This past Sunday we playtested 16-Bit Adventures. I GMed and the 5 PCs were:
+Jillian McGrath as Monk
+Laura Fallon Andersen as Thief
+Alysia Haneef as Black Mage
+Christopher Andersen as Red Mage
+Rashid Haneef as Fighter.
Starting equipment was sparse and starting GP was not even close to enough to outfit everyone so just like in the source material they were forced to go out into the wilderness under-equipped.
I wanted to create a strong feel of old school gaming in this so the townspeople acted much like 16-bit NPCs and talking to everyone was vitally important to learn about the surrounding wilderness as well as to gain some quests and eventually learn where the nearest dungeon was.
I've added a pic of the character sheets for Red Mage and Monk so you can get an idea of what is tracked in play. The main thing to notice is that mages have fewer lines in their inventory, 5 instead of 10. This matters since each line can only hold 1 item, though some items can stack. A Wolf Pelt takes up an entire line on its own, but Potions can stack to 10. A single Potion still fills the line though.
So let's have a look at what I've learned from this experience.
The GoodThe system itself ran smoothly with the offense vs defense of the classes and monsters working as expected.
Combats were very, very fast. The longest one took about 5 minutes which was good since we played through about 3 dozen total.
XP from monsters defeated and quests completed worked out well. The PCs earned a total of 161XP, 45 from quest completion and the rest from straight out grinding. The quest rewards could stand to be about 10-25% higher in my estimation. PCs need 100XP for level 2 and 400 more for level 3 (500 total). Monsters are worth Level^2 as a base, Goblins are 1XP, Skeletons are also level 1 but they are worth 2. Wolves are 4xp while Ghouls and Slimes are 6.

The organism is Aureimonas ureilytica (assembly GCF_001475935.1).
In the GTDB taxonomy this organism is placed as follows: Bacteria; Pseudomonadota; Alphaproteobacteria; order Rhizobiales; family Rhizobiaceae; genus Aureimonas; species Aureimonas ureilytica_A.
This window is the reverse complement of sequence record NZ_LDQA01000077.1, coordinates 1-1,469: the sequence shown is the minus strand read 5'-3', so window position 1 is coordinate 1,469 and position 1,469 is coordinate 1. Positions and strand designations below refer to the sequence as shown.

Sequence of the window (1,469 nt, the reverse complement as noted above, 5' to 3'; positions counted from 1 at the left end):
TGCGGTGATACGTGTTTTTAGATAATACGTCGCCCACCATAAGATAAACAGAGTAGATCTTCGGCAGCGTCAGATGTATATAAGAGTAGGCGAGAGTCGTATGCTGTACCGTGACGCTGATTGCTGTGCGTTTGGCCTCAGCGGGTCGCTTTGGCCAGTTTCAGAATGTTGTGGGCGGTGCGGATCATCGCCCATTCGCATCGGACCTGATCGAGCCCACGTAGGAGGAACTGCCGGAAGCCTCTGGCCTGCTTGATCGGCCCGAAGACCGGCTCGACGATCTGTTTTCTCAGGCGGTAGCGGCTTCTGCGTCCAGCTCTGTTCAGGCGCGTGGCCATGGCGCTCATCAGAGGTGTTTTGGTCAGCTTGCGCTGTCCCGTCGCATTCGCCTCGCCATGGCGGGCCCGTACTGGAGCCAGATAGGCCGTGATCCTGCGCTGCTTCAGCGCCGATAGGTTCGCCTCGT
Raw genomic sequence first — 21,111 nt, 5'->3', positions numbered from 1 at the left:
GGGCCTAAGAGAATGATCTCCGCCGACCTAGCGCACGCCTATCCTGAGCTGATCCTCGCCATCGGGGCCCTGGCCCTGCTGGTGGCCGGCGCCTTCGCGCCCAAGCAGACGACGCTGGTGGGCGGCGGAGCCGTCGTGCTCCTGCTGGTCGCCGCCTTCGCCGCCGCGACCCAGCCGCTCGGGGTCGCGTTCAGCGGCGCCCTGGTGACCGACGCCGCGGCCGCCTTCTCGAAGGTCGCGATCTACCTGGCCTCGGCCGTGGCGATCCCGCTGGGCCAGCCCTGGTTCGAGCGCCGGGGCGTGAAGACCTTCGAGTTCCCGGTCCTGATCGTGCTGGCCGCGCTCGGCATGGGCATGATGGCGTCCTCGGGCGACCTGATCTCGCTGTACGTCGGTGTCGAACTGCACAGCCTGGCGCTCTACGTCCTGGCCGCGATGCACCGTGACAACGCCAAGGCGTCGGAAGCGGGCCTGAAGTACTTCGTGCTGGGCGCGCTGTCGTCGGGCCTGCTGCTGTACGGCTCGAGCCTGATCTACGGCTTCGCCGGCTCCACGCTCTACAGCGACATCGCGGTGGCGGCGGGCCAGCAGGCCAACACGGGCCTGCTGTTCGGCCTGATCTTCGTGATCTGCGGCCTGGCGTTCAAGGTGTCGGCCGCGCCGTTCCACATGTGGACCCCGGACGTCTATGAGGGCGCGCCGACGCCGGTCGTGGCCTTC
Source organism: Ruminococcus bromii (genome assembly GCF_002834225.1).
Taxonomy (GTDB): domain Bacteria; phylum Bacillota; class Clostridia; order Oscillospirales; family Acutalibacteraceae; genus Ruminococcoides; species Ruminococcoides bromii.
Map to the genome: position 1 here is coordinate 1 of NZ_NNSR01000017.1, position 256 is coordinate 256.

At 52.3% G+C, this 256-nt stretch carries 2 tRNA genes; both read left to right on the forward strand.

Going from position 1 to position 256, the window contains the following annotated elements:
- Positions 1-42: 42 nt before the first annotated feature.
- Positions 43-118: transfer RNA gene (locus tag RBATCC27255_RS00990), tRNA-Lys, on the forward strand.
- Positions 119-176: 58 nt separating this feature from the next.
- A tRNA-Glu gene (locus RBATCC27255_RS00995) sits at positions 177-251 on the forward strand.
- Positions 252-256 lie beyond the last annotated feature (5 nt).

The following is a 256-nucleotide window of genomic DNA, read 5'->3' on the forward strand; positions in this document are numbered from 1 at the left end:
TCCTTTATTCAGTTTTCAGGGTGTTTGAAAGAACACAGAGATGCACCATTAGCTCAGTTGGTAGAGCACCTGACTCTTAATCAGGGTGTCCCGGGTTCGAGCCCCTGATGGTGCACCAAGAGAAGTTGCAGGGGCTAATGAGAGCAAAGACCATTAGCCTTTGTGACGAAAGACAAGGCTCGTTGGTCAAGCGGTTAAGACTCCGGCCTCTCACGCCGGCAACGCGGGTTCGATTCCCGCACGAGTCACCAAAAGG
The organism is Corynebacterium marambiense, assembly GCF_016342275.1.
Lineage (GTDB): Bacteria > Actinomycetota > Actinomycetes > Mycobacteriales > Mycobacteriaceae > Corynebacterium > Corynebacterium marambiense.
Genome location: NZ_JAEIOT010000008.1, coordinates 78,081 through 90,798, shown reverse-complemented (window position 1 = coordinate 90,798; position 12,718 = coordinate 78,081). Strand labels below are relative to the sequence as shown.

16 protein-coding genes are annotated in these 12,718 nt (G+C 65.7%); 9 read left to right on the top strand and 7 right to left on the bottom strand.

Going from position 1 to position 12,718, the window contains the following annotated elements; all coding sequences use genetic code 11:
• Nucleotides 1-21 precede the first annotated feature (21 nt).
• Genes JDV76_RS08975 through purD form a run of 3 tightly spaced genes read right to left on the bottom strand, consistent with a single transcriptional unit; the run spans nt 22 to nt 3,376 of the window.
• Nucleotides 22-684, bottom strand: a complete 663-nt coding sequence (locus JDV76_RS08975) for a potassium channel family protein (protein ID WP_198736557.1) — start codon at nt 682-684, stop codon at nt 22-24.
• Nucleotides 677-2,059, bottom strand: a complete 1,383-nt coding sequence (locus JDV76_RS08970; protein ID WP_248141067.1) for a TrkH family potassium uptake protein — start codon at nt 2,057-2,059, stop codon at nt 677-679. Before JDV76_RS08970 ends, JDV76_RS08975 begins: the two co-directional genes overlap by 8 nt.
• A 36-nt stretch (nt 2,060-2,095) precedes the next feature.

The Needs ImprovementThe rate of GP gain was much too low at first though so we had to wing an increase in play that seems about right. Monsters each have a basic amount of GP they drop and the PCs get to roll for loot after the fight using the highest Agility Die of the party for each type of monster with a bonus for the number of each type. In this case it was the Thief's D12. On 4, 10 and 16 the loot of the monsters improves based on monster type and level. A party with a level 2 Thief also enjoys the Finder 1 ability which automatically improves all loot rolls to the next tier which is in many cases the only way to get the 16+ loot drop.
I made up all the loot as we went and will be using that to make some solid tables now that I know what feels right in play.
Monster AI took too much time to emulate. Instead of choosing how the monsters would act and which of their abilities they would use I randomized it all and it simply took too long. For instance a Goblin attackign the party had to roll to determine target (which was 2 rolls in the inefficient way I was doing it) and then roll again to pick its attack (Standard or Goblin Punch) and then it rolled the actual attack vs the target's Evasion.
A faster way to do this is needed, assigning numbers to the party based on marching order and combat row before hand seems the best way.